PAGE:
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Java and Java script

 
Stephen Black
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I have always assumed that if web browsers can run Java Script
They should be able to run compiled java
But as you know Assume makes an Ass out of You and Me
so I was wondering is compiled Java suitable for Web page (client side) development
or is Java Script the way?
 
Bear Bibeault
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Bear Bibeault
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In other words, Java and JavaScript have nothing whatsoever to do with each other. So, no, you can't use Java instead of JavaScript in the browser.

The closest you can come is Applets, and that ain't too close.
 
John de Michele
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You could go the JSP/JSF/Servlet route, but that's more like doing the whole web site in Java.

John.
 
Bear Bibeault
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John de Michele wrote:You could go the JSP/JSF/Servlet route, but that's more like doing the whole web site in Java.

All of that Java still runs on the server. In order to control the client-side page, one needs to use JavaScript.
 
Campbell Ritchie
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Bear Bibeault wrote: . . . one needs to use JavaScript.
No longer a "beginning Java" question. Moving.
 
Stephen Black
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Anyone want to buy a book on learning Java? (Head First Java)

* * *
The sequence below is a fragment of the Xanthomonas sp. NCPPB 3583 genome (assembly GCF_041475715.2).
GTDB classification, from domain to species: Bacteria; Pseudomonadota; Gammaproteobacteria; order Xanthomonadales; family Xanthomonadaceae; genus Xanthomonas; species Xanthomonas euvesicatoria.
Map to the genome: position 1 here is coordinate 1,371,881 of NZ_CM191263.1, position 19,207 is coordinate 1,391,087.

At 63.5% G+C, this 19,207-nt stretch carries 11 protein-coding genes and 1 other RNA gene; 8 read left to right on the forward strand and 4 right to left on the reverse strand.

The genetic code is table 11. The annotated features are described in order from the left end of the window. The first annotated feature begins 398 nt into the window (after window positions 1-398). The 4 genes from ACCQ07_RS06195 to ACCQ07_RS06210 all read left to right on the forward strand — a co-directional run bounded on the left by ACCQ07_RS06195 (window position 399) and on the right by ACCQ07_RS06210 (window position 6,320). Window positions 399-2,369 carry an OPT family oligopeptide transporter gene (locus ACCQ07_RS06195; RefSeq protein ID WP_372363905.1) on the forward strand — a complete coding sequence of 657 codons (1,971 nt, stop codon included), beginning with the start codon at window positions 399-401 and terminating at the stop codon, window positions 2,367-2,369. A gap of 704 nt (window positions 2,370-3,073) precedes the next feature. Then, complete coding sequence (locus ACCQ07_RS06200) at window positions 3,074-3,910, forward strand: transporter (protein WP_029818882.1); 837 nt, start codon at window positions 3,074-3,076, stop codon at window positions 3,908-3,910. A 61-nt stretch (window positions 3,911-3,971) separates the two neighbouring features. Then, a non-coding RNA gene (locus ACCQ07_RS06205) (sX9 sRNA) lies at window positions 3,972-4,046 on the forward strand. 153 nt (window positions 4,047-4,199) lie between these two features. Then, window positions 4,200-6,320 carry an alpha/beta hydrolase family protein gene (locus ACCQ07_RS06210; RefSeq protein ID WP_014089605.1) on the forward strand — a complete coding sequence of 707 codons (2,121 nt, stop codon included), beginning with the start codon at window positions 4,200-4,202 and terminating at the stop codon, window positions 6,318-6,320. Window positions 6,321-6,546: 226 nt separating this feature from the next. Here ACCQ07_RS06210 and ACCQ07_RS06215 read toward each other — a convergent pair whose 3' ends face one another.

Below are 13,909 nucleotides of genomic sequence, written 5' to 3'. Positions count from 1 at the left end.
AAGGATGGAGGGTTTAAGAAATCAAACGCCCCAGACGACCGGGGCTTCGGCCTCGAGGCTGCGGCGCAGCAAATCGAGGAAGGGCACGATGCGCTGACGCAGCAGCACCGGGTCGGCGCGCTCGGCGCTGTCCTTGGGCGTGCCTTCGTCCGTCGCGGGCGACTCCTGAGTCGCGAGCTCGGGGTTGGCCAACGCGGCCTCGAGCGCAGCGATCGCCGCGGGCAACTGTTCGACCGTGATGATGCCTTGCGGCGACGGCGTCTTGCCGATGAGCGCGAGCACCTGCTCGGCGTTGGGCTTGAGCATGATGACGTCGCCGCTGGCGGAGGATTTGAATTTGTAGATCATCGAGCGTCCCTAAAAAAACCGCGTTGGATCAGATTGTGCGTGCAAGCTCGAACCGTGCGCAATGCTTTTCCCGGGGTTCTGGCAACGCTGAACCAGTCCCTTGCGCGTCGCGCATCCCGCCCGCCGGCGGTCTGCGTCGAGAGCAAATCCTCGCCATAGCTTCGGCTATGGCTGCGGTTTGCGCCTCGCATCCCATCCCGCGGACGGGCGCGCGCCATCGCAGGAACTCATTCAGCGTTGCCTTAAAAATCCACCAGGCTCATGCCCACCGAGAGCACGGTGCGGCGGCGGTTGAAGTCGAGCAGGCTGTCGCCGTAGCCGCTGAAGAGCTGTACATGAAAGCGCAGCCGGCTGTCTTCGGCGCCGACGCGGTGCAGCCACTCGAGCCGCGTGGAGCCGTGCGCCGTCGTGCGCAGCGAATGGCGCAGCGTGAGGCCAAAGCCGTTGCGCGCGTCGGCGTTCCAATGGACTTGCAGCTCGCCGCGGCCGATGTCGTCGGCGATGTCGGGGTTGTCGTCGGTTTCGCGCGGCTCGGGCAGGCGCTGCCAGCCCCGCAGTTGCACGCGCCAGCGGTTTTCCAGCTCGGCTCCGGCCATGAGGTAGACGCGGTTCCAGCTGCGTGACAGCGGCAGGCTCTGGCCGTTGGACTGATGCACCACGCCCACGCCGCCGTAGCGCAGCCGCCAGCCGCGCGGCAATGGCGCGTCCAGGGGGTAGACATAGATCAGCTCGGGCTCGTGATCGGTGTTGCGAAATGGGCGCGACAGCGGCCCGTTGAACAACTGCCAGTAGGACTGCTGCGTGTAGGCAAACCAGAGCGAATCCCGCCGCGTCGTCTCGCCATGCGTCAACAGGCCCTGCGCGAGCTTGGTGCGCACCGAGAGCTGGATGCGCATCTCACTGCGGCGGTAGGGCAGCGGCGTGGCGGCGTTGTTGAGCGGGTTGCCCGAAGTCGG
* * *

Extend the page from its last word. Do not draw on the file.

Can anyone recommend a book on Java Script?
I have learn't PHP and really want to learn something that will
be useful on the client side now
Im sure Java is useful but I could spend from now to eternity
learning programming languages and useful things
 
Eric Pascarello
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If you are/want to be a developer you are ALWAYS learning. If you do not, you will never stay employed.

Eric
 
Bear Bibeault
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The Flanagan book is still considered to be the "go to" book for JavaScript. But it can be overwhelming.

If you liked the Head First style of the Java book, there's also Head First JavaScript.

Many people rave about JavaScript: The Good Parts, but I'm not personally a big fan of it. It does cut to the chase, but I think it leaves too many important things out.
 
Bear Bibeault
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Stephen Black wrote:I have learn't PHP and really want to learn something that will be useful on the client side now

PHP, like JSP, is a server-side technology, not a client-side technology.
 
Trilochan Bharadwaj
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not necessarily related to OP, but thought, this might be of interest:
Rhino

I personally am following David Flanagan's incredible book : JavaScript : The definitive guide; I would suggest this book be read by everyone who wants to use JS regularly ... It demonstrates way too many things that makes our lives easier at work. I saw the presentation on YouTube on Good Parts, perhaps some day, I'll get it, for now, I am in love with Flanagan's book, always refer to it, when I need some help.


Personally speaking, because of the dynamic nature of JS and with some good practices, you can write quality stuff talking back to server.

On other technologies, I would have vouched for Flash + Adobe Flex, but the problem I have with Flash is that its owned by Adobe, Had it been open source and the VM would have been spec'd out the way Java VM is, It would have been readily available everywhere (well it is, but still not on mobile as far as I know); Plus the development cycle is much faster with open source IMHO.

Trilochan.
 
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